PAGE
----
Lunar module pilot Charles M. Duke Jr. explored moon’s rugged Descartes region with John Young during the Apollo 16 mission in April 1972. He speaks April 7 at Texas State University.
Astronaut Charles M. Duke Jr., the youngest of only 12 astronauts to walk on the moon, will speak on “The Adventure of the Apollo Moon Landings” at 6:30 p.m. Tuesday, April 7, in Taylor-Murphy 101 on the Texas State University campus.
The lecture, sponsored by the Department of History and Phi Alpha Theta, is made possible by an award from the University Lectures Committee. The lecture is free and open to the public, and refreshments will be served afterward.
Duke, retired USAF Brigadier General, was the 10th person to walk on the Moon. He served as lunar module pilot of Apollo 16 in 1972, when he and John W. Young made the first landing in the rough Descartes Highlands region and conducted three extravehicular activities.
During a record-setting stay on the lunar surface of 71 hours and 14 minutes, Duke and Young placed and activated scientific equipment and experiments, collected nearly 213 pounds of rock and soil samples, and evaluated the use of Rover-2 over the roughest surface yet encountered on the moon.
In 1969, Duke was a member of the astronaut support crew for Apollo 10. He then served as capcom (capsule communicator) for Apollo 11, the first landing on the Moon, where his distinctive southern drawl became familiar to viewers around the world. As capcom, he was the voice of a Mission Control made nervous by a long landing that almost expended all of the lunar module Eagle’s fuel.
Duke’s famous first words to the Apollo 11 crew on the surface of the moon were flustered: “Roger, Twank…Tranquility, we copy you on the ground. You got a bunch of guys about to turn blue here. We’re breathing again. Thanks a lot!”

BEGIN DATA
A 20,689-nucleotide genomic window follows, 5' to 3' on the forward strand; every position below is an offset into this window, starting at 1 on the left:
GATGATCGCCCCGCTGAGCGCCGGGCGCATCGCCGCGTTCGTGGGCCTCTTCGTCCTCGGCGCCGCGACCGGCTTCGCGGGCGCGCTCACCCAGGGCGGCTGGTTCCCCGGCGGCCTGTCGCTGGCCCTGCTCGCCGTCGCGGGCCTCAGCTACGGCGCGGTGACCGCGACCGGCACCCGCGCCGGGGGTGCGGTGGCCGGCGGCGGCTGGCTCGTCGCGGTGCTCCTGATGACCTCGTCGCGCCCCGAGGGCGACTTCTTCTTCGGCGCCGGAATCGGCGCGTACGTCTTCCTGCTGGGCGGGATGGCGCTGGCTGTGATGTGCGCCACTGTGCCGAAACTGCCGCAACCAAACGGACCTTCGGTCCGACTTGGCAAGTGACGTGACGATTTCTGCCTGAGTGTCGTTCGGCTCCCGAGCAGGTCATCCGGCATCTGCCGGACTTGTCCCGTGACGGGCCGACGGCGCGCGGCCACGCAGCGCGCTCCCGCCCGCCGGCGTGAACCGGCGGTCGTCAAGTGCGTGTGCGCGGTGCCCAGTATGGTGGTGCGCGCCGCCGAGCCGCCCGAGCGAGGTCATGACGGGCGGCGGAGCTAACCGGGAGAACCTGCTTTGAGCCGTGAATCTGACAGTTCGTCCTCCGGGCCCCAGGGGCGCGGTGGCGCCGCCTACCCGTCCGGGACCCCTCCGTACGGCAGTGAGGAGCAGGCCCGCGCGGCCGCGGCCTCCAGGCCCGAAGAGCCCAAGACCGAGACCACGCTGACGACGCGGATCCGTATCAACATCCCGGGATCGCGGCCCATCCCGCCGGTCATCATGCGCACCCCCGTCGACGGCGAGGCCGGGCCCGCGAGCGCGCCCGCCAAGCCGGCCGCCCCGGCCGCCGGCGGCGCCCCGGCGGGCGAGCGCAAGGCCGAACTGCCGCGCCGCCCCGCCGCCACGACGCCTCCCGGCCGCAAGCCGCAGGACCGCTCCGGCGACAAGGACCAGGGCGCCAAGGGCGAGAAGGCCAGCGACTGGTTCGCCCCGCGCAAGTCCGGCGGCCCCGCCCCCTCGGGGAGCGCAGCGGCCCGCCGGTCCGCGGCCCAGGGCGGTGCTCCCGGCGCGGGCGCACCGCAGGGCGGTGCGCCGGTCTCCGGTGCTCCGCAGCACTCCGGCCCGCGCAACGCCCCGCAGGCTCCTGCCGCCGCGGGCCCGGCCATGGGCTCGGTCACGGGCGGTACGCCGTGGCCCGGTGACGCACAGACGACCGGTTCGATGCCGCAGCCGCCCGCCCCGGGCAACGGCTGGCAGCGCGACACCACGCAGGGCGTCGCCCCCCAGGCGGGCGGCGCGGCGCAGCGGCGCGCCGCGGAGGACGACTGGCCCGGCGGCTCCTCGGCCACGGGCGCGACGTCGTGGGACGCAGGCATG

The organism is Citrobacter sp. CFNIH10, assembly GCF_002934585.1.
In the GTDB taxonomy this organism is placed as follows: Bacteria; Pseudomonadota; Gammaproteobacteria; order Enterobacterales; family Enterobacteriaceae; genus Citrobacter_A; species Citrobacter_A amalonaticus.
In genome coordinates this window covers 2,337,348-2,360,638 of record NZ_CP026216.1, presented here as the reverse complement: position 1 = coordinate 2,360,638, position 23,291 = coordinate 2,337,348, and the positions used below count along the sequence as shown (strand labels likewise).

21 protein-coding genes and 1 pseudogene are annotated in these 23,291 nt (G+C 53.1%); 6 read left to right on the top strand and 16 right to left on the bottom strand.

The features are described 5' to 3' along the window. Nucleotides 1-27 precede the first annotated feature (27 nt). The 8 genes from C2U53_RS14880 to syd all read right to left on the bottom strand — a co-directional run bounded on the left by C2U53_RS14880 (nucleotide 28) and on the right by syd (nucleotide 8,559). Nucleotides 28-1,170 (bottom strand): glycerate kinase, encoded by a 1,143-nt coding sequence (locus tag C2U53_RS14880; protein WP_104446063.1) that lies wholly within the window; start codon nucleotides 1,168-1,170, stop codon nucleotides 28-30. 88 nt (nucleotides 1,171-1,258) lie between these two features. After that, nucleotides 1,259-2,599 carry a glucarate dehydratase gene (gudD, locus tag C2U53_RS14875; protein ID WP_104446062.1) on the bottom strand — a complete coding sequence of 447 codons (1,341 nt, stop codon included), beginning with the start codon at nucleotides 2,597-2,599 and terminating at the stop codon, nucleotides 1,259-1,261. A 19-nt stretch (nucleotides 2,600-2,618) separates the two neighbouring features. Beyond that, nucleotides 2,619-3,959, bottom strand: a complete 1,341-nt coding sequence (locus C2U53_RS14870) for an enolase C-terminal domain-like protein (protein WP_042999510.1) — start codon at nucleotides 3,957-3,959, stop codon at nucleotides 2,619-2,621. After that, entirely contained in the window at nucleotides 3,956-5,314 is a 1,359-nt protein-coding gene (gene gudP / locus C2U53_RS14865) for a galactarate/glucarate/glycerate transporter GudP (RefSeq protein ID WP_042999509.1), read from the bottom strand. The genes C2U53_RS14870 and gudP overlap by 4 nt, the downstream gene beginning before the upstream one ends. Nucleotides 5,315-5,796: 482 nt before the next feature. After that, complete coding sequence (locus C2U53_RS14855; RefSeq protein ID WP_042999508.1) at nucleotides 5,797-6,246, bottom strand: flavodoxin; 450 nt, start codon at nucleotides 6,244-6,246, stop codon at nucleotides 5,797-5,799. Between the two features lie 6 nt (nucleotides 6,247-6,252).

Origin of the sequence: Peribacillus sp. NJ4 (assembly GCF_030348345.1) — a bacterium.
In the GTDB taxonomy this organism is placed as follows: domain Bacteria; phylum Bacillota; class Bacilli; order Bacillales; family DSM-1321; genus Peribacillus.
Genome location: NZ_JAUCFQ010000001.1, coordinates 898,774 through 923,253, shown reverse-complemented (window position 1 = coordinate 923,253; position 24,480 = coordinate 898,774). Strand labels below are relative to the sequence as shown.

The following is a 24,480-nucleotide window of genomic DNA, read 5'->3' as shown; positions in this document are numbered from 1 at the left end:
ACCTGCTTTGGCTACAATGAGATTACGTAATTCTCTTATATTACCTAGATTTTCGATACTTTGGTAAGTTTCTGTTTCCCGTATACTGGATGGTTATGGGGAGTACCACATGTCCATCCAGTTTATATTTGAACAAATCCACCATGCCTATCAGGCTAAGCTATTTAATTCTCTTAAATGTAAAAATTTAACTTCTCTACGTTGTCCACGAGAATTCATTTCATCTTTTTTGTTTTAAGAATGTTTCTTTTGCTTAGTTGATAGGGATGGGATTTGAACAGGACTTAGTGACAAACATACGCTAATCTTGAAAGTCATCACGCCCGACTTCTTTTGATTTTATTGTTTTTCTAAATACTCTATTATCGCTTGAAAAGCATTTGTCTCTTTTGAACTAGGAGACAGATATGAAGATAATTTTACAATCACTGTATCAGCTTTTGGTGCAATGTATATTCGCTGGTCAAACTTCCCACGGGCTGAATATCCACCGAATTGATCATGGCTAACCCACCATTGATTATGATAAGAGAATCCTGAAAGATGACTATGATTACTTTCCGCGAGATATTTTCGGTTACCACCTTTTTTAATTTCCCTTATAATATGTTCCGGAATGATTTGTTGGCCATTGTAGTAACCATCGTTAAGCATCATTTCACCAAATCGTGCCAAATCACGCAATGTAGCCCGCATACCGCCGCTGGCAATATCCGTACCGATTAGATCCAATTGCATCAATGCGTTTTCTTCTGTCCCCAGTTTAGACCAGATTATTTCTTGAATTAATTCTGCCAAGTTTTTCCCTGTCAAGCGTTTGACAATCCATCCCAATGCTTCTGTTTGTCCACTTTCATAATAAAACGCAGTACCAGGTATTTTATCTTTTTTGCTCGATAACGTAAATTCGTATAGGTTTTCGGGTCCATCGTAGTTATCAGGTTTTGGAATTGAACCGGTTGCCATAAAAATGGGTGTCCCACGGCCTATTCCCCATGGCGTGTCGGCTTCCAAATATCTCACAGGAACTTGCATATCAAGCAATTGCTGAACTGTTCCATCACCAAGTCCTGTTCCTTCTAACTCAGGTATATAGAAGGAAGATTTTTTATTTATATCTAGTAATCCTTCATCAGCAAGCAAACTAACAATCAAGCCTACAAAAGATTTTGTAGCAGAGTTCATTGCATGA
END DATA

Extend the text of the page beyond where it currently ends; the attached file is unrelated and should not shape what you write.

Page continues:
Duke was backup Lunar Module pilot on Apollo 13. Two days after the launch, an electrical fault caused an explosion, resulting in a loss of oxygen and electrical power in the Command Module. The crew shut down the Command Module and used the Lunar Module as a “lifeboat” for the return to earth.
Despite great hardship caused by severely limited power, cabin heat, and potable water, the crew successfully returned to Earth and the mission eventually became known as a “successful failure”. A radio transmission from Astronaut James Lovell during the mission, “Houston, we’ve had a problem,” spawned the misquoted phrase in popular culture, “Houston, we have a problem.”
Duke also served as backup lunar module pilot for Apollo 17. He has logged 265 hours in space, plus 21 hours and 28 minutes of extra vehicular activity. In December 1975, he retired from the Astronaut program to enter private business. He is owner of Duke Investments and is President of Charlie Duke Enterprises.
He and his wife Dorothy, who live in New Braunfels, have two sons and nine grandchildren. Duke is an Eagle Scout and recipient of the Distinguished Eagle Scout Award from the Boy Scouts of America. After his Apollo 16 experience, he became a Christian, and he is active in prison ministry. He is also author of the book Moonwalker.
For information, contact the Texas State Department of History at (512) 245-2142.
— FROM TEXAS STATE NEWS SERVICE/MARK HENDRICKS
CORRECTION: The article’s headline originally identified Duke as an Apollo 13 astronaut. He was the backup lunar module pilot on that mission but was not aboard to the fated spacecraft.